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Healthcare IT Security Worse Than Retail, Study Says
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ANON1243418786338
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ANON1243418786338,
User Rank: Apprentice
5/28/2014 | 10:03:59 AM
Why ever store credit card numbers?
When I hear about credit card information being at risk at retailers, etc, I wonder why retailers ever store credit card numbers. Once they have an approval from the credit card company they no longer need the card number.
Alison_Diana
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Alison_Diana,
User Rank: Author
5/28/2014 | 9:08:09 AM
Re: healthcare security
Personally I find it absolutely terrifying. There are, however, a few glimmers of hope here.
  • One, as Stephen stressed throughout the conversation, this is an average and some healthcare providers are better than others. Several (including some I've interviewed for InformationWeek) integrate security into everything they do. 
  • Patients are getting more access into their records, giving us the opportunity (if not responsibility) to review them for accuracy. Of course, we've seen this work with varying results in the financial sector; it's challenging to get your credit report fixed sometimes. I cannot imagine how easy it will be to get your EHR amended if it's wrong due to an inaccuracy for your treatment or due to hacking/misuse of your data by another.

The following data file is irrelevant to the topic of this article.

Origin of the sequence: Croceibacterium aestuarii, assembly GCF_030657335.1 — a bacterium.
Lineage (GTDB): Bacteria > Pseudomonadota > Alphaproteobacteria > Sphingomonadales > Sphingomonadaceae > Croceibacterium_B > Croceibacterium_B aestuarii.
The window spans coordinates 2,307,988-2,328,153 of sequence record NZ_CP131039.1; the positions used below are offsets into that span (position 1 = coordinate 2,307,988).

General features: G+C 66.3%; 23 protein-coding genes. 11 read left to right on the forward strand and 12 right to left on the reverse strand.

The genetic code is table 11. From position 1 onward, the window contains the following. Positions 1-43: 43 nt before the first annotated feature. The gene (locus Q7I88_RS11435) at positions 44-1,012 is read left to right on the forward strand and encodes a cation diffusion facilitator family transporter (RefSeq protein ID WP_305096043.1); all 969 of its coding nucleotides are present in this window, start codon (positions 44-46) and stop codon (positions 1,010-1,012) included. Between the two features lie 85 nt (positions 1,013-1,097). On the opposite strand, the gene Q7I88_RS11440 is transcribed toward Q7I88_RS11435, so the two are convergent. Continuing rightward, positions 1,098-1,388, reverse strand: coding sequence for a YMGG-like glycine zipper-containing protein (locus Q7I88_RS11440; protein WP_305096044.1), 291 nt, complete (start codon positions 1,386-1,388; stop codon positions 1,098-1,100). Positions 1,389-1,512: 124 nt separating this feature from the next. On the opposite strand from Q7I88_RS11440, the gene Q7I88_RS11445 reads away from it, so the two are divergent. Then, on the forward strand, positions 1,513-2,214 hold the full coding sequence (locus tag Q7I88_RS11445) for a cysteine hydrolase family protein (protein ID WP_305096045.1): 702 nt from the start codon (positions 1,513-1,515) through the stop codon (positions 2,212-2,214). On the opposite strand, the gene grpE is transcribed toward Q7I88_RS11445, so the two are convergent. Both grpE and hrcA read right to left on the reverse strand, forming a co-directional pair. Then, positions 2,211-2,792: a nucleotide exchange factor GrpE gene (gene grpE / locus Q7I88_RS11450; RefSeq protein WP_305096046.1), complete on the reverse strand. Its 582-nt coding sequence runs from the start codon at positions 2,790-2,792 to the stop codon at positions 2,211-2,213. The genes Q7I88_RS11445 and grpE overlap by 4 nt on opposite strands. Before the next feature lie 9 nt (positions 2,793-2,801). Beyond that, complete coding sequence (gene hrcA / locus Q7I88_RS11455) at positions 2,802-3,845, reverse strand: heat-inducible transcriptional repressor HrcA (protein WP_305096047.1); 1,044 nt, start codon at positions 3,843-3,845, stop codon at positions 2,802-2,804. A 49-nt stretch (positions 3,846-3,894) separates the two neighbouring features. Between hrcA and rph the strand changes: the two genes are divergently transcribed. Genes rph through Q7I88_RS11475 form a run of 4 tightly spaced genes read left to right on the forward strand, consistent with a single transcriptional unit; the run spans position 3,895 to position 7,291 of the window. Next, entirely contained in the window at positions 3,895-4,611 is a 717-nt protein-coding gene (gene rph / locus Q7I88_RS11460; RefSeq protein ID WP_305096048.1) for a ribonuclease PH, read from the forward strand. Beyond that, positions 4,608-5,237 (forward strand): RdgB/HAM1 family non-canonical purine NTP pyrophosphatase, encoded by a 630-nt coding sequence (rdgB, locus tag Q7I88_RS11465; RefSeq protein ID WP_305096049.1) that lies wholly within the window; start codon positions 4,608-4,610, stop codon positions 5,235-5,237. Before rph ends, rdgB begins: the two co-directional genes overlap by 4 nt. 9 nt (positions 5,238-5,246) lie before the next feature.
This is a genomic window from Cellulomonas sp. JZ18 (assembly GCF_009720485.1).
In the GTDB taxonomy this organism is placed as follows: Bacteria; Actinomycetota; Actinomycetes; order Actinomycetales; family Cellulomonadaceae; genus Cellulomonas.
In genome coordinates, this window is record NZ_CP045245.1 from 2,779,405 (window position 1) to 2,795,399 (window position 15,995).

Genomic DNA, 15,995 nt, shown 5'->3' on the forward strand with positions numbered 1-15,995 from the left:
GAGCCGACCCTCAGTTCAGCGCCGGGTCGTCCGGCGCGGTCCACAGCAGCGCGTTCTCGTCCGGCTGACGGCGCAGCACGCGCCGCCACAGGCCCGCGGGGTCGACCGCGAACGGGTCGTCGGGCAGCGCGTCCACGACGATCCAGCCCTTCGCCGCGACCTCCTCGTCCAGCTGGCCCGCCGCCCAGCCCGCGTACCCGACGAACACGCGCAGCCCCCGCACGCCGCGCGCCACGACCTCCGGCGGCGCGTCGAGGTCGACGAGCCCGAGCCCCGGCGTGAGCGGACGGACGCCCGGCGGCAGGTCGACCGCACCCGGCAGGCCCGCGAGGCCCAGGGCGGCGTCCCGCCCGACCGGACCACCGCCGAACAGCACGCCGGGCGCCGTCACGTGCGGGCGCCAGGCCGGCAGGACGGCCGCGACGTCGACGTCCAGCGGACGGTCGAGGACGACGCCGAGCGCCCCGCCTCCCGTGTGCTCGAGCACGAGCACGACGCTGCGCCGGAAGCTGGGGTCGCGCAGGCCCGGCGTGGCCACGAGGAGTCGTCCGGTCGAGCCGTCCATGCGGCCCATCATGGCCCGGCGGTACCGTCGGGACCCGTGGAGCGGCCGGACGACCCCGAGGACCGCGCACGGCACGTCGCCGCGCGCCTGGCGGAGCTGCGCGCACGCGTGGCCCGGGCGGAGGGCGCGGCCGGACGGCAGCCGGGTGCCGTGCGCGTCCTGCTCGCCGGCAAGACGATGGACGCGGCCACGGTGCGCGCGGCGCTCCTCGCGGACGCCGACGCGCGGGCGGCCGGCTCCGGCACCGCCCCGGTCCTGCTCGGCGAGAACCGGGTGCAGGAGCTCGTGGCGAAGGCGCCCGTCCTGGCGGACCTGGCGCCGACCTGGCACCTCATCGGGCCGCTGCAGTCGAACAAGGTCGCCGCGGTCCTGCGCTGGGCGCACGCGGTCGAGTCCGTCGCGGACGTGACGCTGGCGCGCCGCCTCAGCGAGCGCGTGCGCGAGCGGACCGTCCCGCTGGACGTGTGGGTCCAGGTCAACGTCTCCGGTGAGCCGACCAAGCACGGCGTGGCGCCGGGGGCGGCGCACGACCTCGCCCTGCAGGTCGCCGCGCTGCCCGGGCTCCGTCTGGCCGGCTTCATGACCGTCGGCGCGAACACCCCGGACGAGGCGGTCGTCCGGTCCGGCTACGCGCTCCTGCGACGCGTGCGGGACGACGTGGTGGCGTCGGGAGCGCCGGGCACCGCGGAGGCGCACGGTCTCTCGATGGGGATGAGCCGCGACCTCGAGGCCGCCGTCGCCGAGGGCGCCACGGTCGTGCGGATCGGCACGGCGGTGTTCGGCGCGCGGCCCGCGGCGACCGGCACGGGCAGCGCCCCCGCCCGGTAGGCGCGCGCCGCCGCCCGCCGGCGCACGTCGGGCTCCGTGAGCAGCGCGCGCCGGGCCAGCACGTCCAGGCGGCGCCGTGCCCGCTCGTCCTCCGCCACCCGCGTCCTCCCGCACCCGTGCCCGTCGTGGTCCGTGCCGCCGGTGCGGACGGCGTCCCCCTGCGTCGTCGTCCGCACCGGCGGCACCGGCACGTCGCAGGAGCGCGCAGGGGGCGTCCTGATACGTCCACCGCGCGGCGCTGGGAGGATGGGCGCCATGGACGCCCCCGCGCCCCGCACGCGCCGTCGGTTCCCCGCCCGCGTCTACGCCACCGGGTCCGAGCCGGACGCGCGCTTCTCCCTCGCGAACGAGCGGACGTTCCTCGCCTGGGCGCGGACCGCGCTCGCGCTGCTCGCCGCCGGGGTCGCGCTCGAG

• These increased penalties should make all healthcare providers, large and small, more aware and concerned about breaches and security. However, you can beat companies over the head with examples like Target, eBay, Michael's, TJMaxx, and more and they still make simply fixable errors, so I don't know how much weight this argument carries until an organization itself gets hit. Then everyone within THAT organization definitely cares. But does their competitor? I don't know.
Ariella
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Ariella,
User Rank: Ninja
5/28/2014 | 8:43:27 AM
healthcare security
Not very reassuring. It's a problem that really needs to be addressed.
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